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Shopping for an Annuity? Ask These Questions First

Annuity products have a bad reputation mostly due to their complexities and misconceptions. It doesn’t help that some financial professionals aggressively sell them, leading to many consumers purchasing without really understanding exactly what it is they are buying. Unfortunately, this has many people believing that annuities are not a wise retirement tool, when for some, nothing could be further from the truth. When it comes to financial planning, knowledge is power, and understanding annuity products could be the key to funding your retirement. The following are several questions, from a recent Denver Post article,  to ask if you’re considering adding an annuity to your portfolio.

  • Who is selling the annuity to you? How did you come to work with them and what do you know about them? Do some research about the financial professional you are working with. What is their background? Are they a fiduciary? What licensing do they hold? A simple online search can give you some important information. Trust is everything when choosing a financial advisor.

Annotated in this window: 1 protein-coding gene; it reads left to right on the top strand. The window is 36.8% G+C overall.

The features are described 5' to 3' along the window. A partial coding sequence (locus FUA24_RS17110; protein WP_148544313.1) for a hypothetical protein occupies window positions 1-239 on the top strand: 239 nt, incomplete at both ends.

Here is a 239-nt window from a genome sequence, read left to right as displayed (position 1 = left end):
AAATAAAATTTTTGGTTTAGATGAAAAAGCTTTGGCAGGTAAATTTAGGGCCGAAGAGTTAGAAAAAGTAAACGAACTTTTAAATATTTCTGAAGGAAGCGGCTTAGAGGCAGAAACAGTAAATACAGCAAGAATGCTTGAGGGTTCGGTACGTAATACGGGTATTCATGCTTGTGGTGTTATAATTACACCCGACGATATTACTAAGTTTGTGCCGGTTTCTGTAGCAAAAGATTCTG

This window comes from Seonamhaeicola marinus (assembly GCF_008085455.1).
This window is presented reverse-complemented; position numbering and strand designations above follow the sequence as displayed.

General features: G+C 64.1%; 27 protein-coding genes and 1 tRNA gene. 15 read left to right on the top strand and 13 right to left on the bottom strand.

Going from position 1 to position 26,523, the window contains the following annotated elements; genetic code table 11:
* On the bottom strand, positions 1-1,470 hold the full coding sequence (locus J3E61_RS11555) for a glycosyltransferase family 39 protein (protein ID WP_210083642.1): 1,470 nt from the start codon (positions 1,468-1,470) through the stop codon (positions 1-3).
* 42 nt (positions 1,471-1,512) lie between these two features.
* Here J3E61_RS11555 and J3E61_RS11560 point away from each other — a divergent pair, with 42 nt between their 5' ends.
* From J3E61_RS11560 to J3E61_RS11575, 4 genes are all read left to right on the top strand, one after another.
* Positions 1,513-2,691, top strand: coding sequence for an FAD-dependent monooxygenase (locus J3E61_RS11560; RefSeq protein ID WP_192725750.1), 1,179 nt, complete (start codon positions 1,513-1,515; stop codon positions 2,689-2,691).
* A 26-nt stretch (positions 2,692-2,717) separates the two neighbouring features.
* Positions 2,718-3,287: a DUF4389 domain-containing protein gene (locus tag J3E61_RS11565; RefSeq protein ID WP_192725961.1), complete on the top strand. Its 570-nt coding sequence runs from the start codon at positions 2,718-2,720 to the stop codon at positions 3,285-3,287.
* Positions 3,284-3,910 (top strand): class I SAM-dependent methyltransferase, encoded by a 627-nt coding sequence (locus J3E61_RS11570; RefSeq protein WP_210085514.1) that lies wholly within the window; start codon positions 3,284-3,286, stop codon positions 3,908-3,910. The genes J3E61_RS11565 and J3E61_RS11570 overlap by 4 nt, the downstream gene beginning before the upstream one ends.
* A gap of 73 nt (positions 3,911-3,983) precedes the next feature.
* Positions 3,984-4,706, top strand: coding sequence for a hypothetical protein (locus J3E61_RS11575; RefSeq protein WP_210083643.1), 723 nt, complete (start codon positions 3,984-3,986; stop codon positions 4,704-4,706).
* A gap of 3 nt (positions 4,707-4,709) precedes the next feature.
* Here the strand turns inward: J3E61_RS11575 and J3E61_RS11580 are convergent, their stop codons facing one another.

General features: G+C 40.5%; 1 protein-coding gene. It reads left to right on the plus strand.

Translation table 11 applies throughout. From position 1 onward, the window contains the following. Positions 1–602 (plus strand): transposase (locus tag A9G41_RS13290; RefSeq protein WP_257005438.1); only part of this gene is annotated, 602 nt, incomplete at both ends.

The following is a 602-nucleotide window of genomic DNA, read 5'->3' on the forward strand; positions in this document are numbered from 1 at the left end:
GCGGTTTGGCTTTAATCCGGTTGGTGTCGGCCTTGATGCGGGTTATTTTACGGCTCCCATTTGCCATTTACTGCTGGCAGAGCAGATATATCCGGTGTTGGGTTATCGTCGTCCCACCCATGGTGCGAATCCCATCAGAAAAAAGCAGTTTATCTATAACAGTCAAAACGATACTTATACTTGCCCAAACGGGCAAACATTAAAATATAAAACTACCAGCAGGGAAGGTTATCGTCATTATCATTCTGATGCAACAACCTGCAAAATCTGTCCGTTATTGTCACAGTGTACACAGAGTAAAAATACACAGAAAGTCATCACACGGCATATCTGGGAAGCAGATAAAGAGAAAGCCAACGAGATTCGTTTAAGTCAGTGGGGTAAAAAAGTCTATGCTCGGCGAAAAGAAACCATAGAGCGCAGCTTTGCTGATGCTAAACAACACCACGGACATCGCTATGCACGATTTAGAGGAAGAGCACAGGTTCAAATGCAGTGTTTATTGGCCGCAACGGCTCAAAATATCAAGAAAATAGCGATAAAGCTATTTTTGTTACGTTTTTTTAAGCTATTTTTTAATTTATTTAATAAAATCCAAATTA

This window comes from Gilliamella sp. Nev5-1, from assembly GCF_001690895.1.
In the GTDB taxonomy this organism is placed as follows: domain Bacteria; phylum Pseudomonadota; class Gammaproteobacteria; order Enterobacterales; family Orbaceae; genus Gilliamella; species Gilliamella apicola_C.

• What are the fees you’ll be responsible for? There are several layers of cost built into an annuity. Once you understand each one, you can make a better decision about whether it’s a good fit for you and your financial goals, or whether a less expensive alternative is more appropriate.
  • How much liquidity is available with the product you are interested in? How much of your money can you get back without paying a surrender charge if you should need to? What is the surrender period? This information is very important to know before signing on the dotted line.
  • There are risks associated with every investment. What are the risks associated with the one you’re interested in?
  • What kind of protection is provided to you with this product? How much are you paying for this protection, and is it optional? It may be via a “living benefit rider” which is typically available with an additional fee.
  • Don’t be afraid to ask how much commission your advisor will collect with the sale.
  • Consider getting  second opinion to make sure the purchase is right for you.
  • It is also crucial that you understand the difference between the “account value” and the “income base.” It is not unusual for the income base to grow several percentage points every year until withdrawals begin, but this number isn’t helpful to you if you decide to withdraw a large portion or the entire account in the future.
  • If you’re considering replacing one annuity with another, be sure to do a side-by-side comparison to learn what you may be giving up (i.e. a new surrender period may apply).

If understood and used correctly.............

(Read More: Written By Rachel Summit) 

Posted 11:04 AM

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